British MPs will on Wednesday begin five days of debate ahead of a historic delayed vote on Prime Minister Theresa May's Brexit deal, a day after giving her a stinging blow aimed at preventing Britain from crashing out of the bloc with no agreement.
Lawmakers will vote next Tuesday on the agreement that May has negotiated with the EU over the last 18 months, which faces daunting opposition as the clock ticks down before Britain leaves the EU.
The prime minister has warned rebels in her own party that defeat will lead to a no-deal Brexit, or no departure from the bloc at all.
But in a major setback Tuesday that presages likely defeat in next week's vote, MPs approved an amendment that will curtail the government's tax powers in case of a no-deal Brexit.
David Lidington, May's effective deputy, called the House of Commons defeat "inconvenient" yet ineffectual and insisted the government remained focused on winning approval for the prime minister's plan.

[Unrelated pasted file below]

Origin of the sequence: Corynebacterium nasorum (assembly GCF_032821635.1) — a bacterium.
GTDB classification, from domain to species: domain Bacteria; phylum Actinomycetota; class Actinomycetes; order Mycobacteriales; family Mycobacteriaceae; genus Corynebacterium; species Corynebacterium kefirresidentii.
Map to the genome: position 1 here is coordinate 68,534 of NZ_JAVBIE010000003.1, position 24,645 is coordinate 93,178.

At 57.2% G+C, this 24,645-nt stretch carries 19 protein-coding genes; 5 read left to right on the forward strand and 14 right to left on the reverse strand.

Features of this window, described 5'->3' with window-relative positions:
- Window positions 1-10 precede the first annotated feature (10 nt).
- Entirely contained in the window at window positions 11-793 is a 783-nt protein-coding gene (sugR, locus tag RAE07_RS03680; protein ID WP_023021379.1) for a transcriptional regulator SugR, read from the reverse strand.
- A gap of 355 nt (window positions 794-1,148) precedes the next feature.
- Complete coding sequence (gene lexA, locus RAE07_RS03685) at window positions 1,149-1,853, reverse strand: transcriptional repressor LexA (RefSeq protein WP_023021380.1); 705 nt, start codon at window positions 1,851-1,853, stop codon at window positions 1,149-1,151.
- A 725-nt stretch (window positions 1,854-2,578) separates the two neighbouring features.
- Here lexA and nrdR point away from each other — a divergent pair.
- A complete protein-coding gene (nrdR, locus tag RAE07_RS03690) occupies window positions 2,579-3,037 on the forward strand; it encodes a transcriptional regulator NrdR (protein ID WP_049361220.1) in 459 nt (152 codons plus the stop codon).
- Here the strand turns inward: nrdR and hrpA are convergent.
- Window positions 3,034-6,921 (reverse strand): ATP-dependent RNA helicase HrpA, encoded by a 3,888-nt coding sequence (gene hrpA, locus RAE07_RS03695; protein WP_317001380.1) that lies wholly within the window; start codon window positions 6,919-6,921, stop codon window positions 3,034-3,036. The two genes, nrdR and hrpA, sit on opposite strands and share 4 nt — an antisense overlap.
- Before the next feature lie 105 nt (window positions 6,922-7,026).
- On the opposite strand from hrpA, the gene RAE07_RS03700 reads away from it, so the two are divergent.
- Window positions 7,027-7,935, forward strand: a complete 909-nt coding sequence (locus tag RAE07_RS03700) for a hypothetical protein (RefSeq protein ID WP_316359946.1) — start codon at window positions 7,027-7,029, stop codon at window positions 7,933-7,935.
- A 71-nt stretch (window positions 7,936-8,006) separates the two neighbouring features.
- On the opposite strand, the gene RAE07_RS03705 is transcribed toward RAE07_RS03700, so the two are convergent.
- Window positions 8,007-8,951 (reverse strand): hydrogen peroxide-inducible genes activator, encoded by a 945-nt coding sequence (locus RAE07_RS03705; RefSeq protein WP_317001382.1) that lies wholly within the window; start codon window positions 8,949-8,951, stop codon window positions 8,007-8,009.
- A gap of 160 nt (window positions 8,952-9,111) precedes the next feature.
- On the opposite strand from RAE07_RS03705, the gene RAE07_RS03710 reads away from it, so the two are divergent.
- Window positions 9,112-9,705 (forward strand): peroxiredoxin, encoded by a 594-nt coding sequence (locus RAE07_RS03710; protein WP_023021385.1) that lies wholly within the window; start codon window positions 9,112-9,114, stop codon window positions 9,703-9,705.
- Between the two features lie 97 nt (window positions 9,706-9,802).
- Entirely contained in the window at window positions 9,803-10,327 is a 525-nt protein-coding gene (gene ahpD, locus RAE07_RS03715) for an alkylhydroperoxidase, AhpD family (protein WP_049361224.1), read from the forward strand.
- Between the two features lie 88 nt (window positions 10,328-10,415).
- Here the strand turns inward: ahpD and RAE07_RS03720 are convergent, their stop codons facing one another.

"We are focused on getting any possible vote in favor of the PM's deal," he told BBC radio.
"I don't think the British public are served by fantasies about magical alternative deals.
"The choice the people have is this deal or no deal, or - as some MPs advocate - to reverse the 2016 referendum entirely."
However, ardent Brexit supporters who favor a clean break when Britain is scheduled to leave the EU on March 29 look set to rebel over fears the draft divorce deal could lead to some kind of customs union with the bloc.
UK Prime Minister May has already pulled the vote once with defeat looming.
A loss for the government would plunge Britain into "uncharted territory," according to May.
She is still seeking assurances from the EU on the most controversial elements of the Brexit deal relating to Northern Ireland, in a bid to convince critics to back the agreement.
These assurances are set to be delivered to lawmakers before they vote, although not before they start their debate on Wednesday.
"The work to secure those assurances is ongoing. I think what's important is that if we are to secure assurances, MPs are aware of what they are before the vote takes place," a Downing Street spokesman said.